giza plateau skilled masonry/cement..?

The seam joins between the basalt and the limestone pavements: Basalt was used for the paving stones, still visible, in the Pyramid Temple of Khufu. It is suggested to have come from a quarry in the Faiyum, west of Dahshur.

(The fine sliver of remaining limestone is suggestive of either cement or 'moulded' masonry)

 

Concrete (Torba) is also known to have been used in the floor of the Ggantija temple on Gozo (Malta).

(More about the use of concrete in prehistoric buildings)

 

 

   Vaulted Burial Chambers:

One thing that is greatly over-looked is the incredible sized stones used in the burial vaults of the Pharaohs. It is unclear whether they had much clearance to install these vaults or how they lowered them. Several 5th and 6th Dynasty pyramids included gabled roofs with blocks weighing up to 90 tons but the subject is mostly ignored so it is hard to check facts. Some of them are known to have a clearance of less than an inch. This may have involved sliding it in straight in order to get it in place which would be extremely difficult with a vault that may have weighed over 100 ton.

The Sarcophagus of Amenemhet III , Egypt.

The quartzite sarcophagus of Amenemhet III weighing 110 metric tons (121 Imperial tons), was placed in a chamber with an interior length of 7 metres and walls 1 metre thick. (16) The monolithic lid was lowered onto the sarcophagus by means of sand-flow, and the chamber was later covered with another two huge 50-ton limestone vaulting stones. Above the burial chamber were 2 relieving chambers. This was topped with 50 ton limestone slabs forming a pointed roof. Then an enormous arch of brick 3 feet thick was built over the pointed roof to support the core of the pyramid. (26)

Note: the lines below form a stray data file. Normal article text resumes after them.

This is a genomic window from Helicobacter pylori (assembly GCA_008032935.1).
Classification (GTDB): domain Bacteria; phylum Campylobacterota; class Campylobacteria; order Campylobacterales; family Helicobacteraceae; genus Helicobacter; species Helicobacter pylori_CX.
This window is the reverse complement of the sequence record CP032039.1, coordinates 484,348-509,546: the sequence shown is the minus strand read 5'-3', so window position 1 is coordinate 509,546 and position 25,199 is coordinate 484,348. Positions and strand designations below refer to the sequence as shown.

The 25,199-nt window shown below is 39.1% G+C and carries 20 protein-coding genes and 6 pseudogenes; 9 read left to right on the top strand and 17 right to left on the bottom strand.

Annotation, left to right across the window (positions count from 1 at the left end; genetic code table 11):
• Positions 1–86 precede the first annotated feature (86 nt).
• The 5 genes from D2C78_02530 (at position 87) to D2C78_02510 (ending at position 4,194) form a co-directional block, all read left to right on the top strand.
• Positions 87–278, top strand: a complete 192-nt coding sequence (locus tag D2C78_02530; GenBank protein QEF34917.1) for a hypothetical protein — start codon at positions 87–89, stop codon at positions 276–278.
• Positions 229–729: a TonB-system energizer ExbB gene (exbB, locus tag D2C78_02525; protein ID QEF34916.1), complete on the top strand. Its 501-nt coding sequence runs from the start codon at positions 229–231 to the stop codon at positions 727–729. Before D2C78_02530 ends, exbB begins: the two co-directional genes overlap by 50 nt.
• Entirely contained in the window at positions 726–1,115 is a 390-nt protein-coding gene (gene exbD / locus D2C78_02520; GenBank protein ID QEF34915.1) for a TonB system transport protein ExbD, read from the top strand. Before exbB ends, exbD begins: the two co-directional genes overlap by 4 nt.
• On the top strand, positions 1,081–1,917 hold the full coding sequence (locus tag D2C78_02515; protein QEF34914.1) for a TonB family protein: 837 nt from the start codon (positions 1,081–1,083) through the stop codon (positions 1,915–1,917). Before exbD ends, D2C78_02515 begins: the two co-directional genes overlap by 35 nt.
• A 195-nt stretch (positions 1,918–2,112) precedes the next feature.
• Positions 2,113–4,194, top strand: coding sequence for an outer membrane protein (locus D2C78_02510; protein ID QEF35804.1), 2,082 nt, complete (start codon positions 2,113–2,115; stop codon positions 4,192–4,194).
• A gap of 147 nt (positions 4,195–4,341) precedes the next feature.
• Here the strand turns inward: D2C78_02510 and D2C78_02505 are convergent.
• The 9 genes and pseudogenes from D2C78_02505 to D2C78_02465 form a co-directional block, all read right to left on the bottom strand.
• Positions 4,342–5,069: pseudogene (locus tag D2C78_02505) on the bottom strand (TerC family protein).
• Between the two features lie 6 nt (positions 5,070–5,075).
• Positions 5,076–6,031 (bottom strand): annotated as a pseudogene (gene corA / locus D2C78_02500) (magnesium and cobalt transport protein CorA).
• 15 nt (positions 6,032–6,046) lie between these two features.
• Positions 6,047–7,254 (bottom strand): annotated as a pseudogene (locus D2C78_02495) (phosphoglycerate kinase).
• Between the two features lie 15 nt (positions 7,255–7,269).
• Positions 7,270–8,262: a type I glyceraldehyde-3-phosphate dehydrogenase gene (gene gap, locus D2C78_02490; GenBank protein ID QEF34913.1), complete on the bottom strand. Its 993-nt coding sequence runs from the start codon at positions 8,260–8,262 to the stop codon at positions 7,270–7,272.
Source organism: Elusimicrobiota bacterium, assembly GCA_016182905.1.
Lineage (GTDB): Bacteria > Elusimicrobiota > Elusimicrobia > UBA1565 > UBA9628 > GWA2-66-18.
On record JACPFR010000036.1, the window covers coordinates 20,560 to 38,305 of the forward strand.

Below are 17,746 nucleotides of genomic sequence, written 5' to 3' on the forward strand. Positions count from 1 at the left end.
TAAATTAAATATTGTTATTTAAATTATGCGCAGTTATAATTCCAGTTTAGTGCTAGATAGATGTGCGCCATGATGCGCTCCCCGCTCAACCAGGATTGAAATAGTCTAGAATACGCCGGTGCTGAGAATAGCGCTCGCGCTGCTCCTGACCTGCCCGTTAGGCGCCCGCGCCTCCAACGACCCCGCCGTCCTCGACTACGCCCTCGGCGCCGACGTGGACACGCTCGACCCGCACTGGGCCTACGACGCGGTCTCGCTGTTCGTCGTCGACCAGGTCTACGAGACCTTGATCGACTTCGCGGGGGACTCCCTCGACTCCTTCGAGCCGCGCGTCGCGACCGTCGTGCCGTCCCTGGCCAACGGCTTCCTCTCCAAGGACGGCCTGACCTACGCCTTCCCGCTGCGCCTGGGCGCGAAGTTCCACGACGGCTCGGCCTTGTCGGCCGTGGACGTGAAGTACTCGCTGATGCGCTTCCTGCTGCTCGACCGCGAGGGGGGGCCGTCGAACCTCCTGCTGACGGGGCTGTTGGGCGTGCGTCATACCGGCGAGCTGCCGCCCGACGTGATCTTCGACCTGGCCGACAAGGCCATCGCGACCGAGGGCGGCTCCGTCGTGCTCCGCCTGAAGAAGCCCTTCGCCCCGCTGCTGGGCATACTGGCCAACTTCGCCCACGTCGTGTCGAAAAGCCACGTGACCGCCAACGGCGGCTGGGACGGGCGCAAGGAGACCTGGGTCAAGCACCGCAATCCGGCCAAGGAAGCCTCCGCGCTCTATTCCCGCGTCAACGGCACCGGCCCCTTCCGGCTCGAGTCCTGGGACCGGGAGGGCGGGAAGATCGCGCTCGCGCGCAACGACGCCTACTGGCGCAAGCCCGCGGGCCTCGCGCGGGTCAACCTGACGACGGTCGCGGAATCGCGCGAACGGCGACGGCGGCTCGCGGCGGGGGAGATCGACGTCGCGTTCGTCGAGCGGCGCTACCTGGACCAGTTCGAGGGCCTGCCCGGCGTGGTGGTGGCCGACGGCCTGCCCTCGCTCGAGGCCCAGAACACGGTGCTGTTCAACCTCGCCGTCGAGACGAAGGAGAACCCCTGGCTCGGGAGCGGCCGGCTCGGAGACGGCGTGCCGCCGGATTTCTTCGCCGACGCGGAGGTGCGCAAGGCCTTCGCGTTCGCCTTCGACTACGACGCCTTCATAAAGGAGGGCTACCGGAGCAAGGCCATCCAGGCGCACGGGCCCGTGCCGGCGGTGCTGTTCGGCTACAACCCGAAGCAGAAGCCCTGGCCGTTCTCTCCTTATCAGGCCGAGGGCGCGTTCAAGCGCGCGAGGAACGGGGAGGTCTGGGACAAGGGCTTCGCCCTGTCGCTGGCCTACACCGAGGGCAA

The sarcophagus was found to be empty when opened.

 

(The Great Puzzle of Giza: An In-depth analysis of the Great Pyramid)

(Extreme Masonry from around the Ancient World)

(Prehistoric Construction Techniques)

(Pyramids Homepage)

 

(Prehistoric Egypt Homepage)

 

References:

1). C. Dunn. The Giza Power Plant. 1998.
7). W. M Flinders Petrie. The Pyramids and Temples of Gizeh. 1990. Histories and Mysteries of Man Ltd.
11). William Fix. Pyramid Odyssey. 1978. Mayflower Books.
16). P. Tompkins. The Magic of Obelisks. 1981. Harper and Row.
26). Edwards, Dr. I.E.S.: The Pyramids of Egypt. 1986/1947 p. 237-240
 
 
Further Research:
 
Dennis Stocks: Experiments In Egyptian Stoneworking Technology.